- NeurIPS 2022
Privacy enhancing technologies for regulatory compliance
Privacy protection is central for trust in AI systems. While regulations like GDPR often dictate the flow of data across these systems, the rapid advancements in AI often fail to catch up with the demands of privacy. There are many emerging technologies collectively referred to as Privacy Enhancing Technologies (PETs) that help address the challenges around privacy. These include approaches like Differential Privacy and Federated Learning that enable technologies that can provide better utility in comparison to traditional data protection techniques, whilst simultaneously adhering to privacy requirements. At the Dublin Research Lab, we research these key areas in the privacy landscape and develop privacy enhancing technologies that are applicable across a wide range of use cases.
While PETs are promising tools for developing AI systems, it is vital that they are examined through a regulatory lens. Contrastingly, it is essential that the developed AI systems are compliant with the many emerging regulations like EU Digital Acts and EU AI Act. However, the constantly evolving nature of AI and the demands of regulations make this a challenging task.
For instance, consider the "right to be forgotten", which empowers users to ask for their data to be removed. This has ramifications for AI systems where the contributions of the data samples into parameters during the training isn’t explicit and retraining the AI models by removing the data isn’t always feasible. Our research in Machine Unlearning is aimed at tackling these challenges to develop approaches for efficient removal of data contributions from trained systems.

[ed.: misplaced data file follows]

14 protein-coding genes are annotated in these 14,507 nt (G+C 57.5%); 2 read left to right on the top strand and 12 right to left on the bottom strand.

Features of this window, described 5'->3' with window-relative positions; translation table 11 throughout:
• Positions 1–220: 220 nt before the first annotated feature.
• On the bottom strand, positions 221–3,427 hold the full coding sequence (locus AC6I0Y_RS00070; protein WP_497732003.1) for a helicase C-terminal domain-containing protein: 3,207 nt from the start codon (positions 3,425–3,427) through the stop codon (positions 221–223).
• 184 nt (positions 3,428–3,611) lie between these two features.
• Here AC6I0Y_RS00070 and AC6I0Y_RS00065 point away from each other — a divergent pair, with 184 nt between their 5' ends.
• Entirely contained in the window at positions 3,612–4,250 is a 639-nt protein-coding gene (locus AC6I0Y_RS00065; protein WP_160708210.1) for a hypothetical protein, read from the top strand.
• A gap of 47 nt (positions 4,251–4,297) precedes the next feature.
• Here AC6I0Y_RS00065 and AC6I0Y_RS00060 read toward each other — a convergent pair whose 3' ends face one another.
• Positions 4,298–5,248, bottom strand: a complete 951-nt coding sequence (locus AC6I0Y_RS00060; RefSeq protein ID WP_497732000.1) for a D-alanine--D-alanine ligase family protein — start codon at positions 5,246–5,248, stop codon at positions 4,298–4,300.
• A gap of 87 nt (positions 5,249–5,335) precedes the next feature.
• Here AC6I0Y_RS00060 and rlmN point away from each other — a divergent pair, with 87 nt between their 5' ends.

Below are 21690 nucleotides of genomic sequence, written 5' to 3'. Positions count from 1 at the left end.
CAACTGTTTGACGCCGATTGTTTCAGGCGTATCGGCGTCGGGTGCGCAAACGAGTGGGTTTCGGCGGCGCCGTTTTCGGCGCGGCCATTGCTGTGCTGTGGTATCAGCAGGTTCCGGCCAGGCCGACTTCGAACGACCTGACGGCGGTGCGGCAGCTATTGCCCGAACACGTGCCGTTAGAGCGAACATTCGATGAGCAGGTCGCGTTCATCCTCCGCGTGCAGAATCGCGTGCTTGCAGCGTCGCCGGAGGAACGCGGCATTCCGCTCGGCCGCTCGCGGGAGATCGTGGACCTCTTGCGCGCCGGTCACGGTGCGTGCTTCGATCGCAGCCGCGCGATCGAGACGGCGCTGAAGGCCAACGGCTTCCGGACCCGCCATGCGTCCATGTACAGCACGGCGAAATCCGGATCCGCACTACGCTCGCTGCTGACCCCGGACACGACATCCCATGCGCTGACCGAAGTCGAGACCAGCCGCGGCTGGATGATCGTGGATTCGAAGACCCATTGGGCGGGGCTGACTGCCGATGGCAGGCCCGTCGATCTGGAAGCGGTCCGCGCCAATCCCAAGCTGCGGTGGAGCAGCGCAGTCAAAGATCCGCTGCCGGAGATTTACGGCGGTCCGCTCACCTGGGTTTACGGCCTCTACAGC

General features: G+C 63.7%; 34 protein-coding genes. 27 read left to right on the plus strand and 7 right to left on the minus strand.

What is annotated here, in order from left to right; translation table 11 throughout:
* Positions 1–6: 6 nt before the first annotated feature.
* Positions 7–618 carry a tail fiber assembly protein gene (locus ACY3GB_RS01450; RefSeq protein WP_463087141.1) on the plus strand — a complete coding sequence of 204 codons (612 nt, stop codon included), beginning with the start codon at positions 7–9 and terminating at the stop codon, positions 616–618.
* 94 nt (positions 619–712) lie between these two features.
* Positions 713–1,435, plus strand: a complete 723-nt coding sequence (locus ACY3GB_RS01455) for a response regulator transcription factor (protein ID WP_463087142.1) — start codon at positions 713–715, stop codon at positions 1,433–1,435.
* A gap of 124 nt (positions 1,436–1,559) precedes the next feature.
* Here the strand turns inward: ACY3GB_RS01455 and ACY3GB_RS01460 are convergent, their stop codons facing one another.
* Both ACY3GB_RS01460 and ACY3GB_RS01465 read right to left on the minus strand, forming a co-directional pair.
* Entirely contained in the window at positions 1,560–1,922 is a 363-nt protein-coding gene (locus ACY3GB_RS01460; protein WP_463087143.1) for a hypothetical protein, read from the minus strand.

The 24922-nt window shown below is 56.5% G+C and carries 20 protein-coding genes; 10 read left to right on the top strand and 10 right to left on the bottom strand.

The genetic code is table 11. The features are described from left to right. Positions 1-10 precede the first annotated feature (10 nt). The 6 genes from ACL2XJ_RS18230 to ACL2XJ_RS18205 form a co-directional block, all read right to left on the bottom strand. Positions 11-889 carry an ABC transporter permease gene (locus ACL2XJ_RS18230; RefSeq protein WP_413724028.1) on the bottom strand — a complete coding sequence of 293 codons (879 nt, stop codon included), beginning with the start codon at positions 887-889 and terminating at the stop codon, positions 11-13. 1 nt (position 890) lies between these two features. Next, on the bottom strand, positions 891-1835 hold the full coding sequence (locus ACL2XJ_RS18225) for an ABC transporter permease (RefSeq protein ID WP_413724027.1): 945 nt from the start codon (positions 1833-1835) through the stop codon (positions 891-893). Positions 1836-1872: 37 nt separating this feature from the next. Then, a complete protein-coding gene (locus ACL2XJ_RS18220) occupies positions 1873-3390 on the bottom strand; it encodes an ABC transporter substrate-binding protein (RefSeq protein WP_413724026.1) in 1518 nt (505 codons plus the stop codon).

Data Privacy Risk Assessment
Similarly, one of the main blockers for the exploitation of datasets relates to the challenge for developers and data privacy officers (DPOs) in understanding the nature and the privacy vulnerabilities that exist in their data. To this end, we are exploring Data Privacy Risk Assessment technologies from several points of view. Such technologies assist DPOs with the classification of datasets, via semantic type statistical classification, and in the identification of such privacy vulnerabilities. Moreover, these technologies help to understand the impact on data “utility” of various privacy policies, both from a theoretical, and applied, point of view.
Through the addition of noise in the training process, Differential Privacy can help protect against unwanted inference on individuals’ sensitive data, and can be applied to data pipelines in concert with other PETs, such as Federated Learning and Data Privacy Risk Assessment outlined above. Our research in this area includes investigating its applicability and application to Federated Learning and Deep Learning, as well as more fundamental issues around its implementation in floating point environments of modern-day computers.
We are currently participating in the FLUIDOS EU Horizon project, where we apply our privacy enhancing technologies in the creation of a seamless continuum between edge and cloud.
- NeurIPS 2022
- ICML 2022
- ICML 2022
- Cloud S&P 2022
- ESORICS 2021
- An Extensible De-Identification Framework for Privacy Protection of Unstructured Health Information: Creating Sustainable Privacy Infrastructures
- MEDINFO 2019